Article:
Lecture will be held in the Annenberg Theater followed by a reception at 6:30 p.m. in the Marcuse Sculpture Garden.
Three Thursdays: 10-11:30 a.m., January 29, February 19, and March 19, 2015
Join The New York Botanical Garden as French garden designers and stewards Louis Benech, Alexandre de Vogüé, and Robert Mallet share how they are reinterpreting classic and contemporary landscapes across France and beyond with a sensibility and sense of style that is decidedly French. $32 NYBG Member, $35 Non-Member. Each lecture is approved for 1.5 LA CES, AIA, and APLD credit hours.
Register at nybg.org/adulted/lectures.php
The International Sculpture Center (ISC) is seeking panel proposals for the 25th International Sculpture Conference: New Frontiers in Sculpture in Phoenix, Arizona. Over 300 sculpture enthusiasts from around the world will gather this November 4-7, 2015 for engaging panel discussions, peer networking, and exciting cultural events surrounding topics in contemporary sculpture.
Friends of Fairsted 2015 Beveridge Research Fellowship This fellowship supports research in the Olmsted archives at the Frederick Law Olmsted National Historic Site. It provides a $1,500 stipend that may be used to defray living or travel expenses. Students, developing Olmsted scholars, and emerging professionals are encouraged to apply. Applications are due April 1, 2015; research must be completed within one year. For more information, including past recipients and the application form and guidelines, please visit www.friendsoffairsted.org.
Pathmakers: Women in Art, Craft and Design, Midcentury and Today considers the important contributions of women to modernism in postwar visual culture. In the 1950s and 60s, an era when painting, sculpture, and architecture were dominated by men, women had considerable impact in alternative materials such as textiles, ceramics, and metals. Largely unexamined in major art historical surveys, either due to their gender or choice of materials, these pioneering women achieved success and international recognition, laying the ground for the feminist movement that followed.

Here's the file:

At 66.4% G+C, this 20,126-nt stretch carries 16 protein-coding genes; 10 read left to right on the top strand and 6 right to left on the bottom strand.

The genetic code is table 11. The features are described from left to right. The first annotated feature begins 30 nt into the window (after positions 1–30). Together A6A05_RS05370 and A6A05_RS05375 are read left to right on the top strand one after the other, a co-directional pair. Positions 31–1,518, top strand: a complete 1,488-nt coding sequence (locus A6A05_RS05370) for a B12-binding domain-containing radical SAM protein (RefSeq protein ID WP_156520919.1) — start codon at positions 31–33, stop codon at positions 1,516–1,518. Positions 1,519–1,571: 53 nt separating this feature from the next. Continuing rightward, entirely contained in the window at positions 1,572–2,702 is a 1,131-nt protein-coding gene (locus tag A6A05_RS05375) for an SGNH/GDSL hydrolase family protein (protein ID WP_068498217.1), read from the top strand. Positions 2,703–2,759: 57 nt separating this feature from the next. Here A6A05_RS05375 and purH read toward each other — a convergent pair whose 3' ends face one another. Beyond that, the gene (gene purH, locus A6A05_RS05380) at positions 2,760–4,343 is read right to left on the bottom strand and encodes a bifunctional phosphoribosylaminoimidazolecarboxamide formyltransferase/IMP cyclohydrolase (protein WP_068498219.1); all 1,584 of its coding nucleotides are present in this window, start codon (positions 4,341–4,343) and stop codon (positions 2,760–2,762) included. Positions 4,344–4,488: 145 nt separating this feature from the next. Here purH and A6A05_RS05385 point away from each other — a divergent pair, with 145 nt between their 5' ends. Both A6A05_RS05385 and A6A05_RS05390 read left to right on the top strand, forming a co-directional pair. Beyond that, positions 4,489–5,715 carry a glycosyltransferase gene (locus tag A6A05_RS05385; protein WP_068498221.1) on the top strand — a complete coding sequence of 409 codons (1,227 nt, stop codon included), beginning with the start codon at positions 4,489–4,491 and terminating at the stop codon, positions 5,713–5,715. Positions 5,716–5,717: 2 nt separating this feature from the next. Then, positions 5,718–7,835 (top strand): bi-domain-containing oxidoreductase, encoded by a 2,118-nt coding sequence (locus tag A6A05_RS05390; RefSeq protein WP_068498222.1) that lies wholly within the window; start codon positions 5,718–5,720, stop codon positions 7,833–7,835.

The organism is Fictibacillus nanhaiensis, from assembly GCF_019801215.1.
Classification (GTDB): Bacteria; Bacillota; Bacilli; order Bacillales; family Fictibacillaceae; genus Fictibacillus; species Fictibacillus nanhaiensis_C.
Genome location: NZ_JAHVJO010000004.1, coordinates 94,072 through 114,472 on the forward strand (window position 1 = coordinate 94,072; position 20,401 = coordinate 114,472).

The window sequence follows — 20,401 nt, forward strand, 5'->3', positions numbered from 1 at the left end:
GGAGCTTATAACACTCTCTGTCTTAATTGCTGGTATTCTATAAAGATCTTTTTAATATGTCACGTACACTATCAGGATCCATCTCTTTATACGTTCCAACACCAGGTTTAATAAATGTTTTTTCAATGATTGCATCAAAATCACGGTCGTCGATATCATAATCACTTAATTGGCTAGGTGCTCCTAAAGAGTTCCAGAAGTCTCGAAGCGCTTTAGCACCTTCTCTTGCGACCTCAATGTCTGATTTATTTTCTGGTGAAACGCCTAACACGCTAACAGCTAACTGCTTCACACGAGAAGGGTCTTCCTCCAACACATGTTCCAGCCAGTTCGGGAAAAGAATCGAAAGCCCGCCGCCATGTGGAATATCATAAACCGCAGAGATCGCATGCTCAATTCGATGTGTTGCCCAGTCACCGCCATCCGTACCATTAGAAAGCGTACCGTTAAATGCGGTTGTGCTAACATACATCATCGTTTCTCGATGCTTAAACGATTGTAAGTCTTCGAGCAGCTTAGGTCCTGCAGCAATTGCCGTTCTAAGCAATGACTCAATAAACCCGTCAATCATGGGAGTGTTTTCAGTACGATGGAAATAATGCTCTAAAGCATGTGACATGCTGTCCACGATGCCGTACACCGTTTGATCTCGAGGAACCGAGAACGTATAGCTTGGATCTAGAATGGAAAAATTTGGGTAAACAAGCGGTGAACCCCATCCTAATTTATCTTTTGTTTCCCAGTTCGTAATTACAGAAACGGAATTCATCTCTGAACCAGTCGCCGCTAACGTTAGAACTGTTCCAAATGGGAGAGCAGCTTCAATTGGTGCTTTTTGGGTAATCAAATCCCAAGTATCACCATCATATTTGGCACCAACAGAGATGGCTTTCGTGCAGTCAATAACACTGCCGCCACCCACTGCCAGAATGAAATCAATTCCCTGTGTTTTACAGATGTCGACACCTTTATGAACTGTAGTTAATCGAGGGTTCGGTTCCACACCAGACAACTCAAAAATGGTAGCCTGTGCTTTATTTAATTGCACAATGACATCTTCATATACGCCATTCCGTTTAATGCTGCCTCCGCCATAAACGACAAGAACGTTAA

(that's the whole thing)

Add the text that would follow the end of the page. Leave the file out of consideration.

Featuring more than 80 works, Pathmakers focuses on a core cadre of women—including Ruth Asawa, Edith Heath, Sheila Hicks, Karen Karnes, Dorothy Liebes, Alice Kagawa Parrott, Lenore Tawney, and Eva Zeisel—who had impact and influence as designers, artists, and teachers, using materials such as clay, fiber, and metals in innovative ways. Significantly, the group came to maturity along with the Museum of Arts and Design itself, which was founded in 1956 as the center of the emerging American modern craft movement.
The exhibition also highlights contributions of European émigrés, including Anni Albers and Maija Grotell, who brought with them a conviction that craft could serve as a pathway to modernist innovation. Parallels between women creating work in Scandinavia and the United States are emphasized by the inclusion of important Scandinavian designers such as Rut Bryk, Vuokko Nurmesniemi, Mariana Richter and Vivianna Torun Bülow-Hübe.
The legacy of these women is conveyed through a section of the exhibition that presents works by contemporary female artists and designers that reflect and expand upon the work of the earlier generation. International and United States-based artists and designers featured in this section include Polly Apfelbaum, Vivian Beer, Front Design, Hella Jongerius, and Magdalene Odundo, among others.
Pathmakers is organized by guest curators Jennifer Scanlan and Ezra Shales, along with Barbara Paris Gifford, Curatorial Assistant and Project Manager. The exhibition will be accompanied by a special issue of the Journal of Modern Craft, guest edited by MAD’s Windgate Research Curator Elissa Auther. The issue will serve as an in-depth exploration of subjects raised in the exhibition, and will feature articles by international scholars including Helena Kaberg, Professor and Curator at the Nationalmuseum in Stockholm, Sweden; Dr. Sarah Lichtman, Assistant Professor of Art & Design Studies and Director of the Cooper Hewitt’s Masters in Decorative Arts and Design; and Dr. Simon Olding, Professor and Director of the Crafts Study Centre at the University of Creative Arts in Surrey, UK.
Pathmakers: Women in Art, Craft and Design, Midcentury and Today is supported by Hans and Jayne Hufschmid, the Tapio Wirkkala Rut Bryk Foundation, and the Consulate General of Finland in New York. Research was supported by a Craft Research Fund grant from The Center for Craft, Creativity & Design, Inc.